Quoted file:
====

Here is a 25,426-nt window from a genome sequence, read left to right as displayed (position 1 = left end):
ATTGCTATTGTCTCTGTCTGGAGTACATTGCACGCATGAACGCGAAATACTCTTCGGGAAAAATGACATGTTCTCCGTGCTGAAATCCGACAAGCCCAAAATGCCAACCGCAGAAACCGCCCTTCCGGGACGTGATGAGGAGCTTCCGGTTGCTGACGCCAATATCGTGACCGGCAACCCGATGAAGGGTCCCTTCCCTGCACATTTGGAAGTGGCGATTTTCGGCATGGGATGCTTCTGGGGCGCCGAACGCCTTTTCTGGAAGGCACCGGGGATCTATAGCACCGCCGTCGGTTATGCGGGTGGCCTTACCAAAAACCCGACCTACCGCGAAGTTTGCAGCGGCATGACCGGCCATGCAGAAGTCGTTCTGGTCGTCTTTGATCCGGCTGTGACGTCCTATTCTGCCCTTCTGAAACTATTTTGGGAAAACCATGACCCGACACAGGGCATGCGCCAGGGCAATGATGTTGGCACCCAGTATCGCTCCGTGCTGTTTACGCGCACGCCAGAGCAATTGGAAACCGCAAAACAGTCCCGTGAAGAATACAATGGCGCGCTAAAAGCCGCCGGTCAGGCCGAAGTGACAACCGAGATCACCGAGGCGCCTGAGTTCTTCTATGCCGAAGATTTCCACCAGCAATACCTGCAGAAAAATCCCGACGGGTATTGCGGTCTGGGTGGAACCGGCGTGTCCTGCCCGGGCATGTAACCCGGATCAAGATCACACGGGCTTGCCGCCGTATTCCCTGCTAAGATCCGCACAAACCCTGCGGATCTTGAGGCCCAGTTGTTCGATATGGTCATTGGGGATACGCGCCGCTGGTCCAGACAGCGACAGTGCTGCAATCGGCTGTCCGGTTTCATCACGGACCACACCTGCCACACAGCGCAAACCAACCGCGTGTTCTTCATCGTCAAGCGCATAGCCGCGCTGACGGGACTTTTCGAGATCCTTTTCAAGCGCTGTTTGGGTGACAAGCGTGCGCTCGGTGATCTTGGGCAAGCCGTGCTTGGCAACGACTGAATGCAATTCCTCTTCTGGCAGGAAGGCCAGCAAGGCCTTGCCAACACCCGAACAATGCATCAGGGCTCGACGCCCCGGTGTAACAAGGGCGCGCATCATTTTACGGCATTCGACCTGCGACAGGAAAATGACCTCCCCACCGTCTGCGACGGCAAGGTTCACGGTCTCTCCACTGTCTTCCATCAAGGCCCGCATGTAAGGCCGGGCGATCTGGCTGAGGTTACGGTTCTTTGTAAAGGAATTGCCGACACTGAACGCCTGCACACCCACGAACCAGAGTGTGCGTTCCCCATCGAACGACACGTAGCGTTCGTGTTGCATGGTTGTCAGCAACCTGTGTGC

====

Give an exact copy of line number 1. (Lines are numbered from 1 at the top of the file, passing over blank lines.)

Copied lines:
Here is a 25,426-nt window from a genome sequence, read left to right as displayed (position 1 = left end):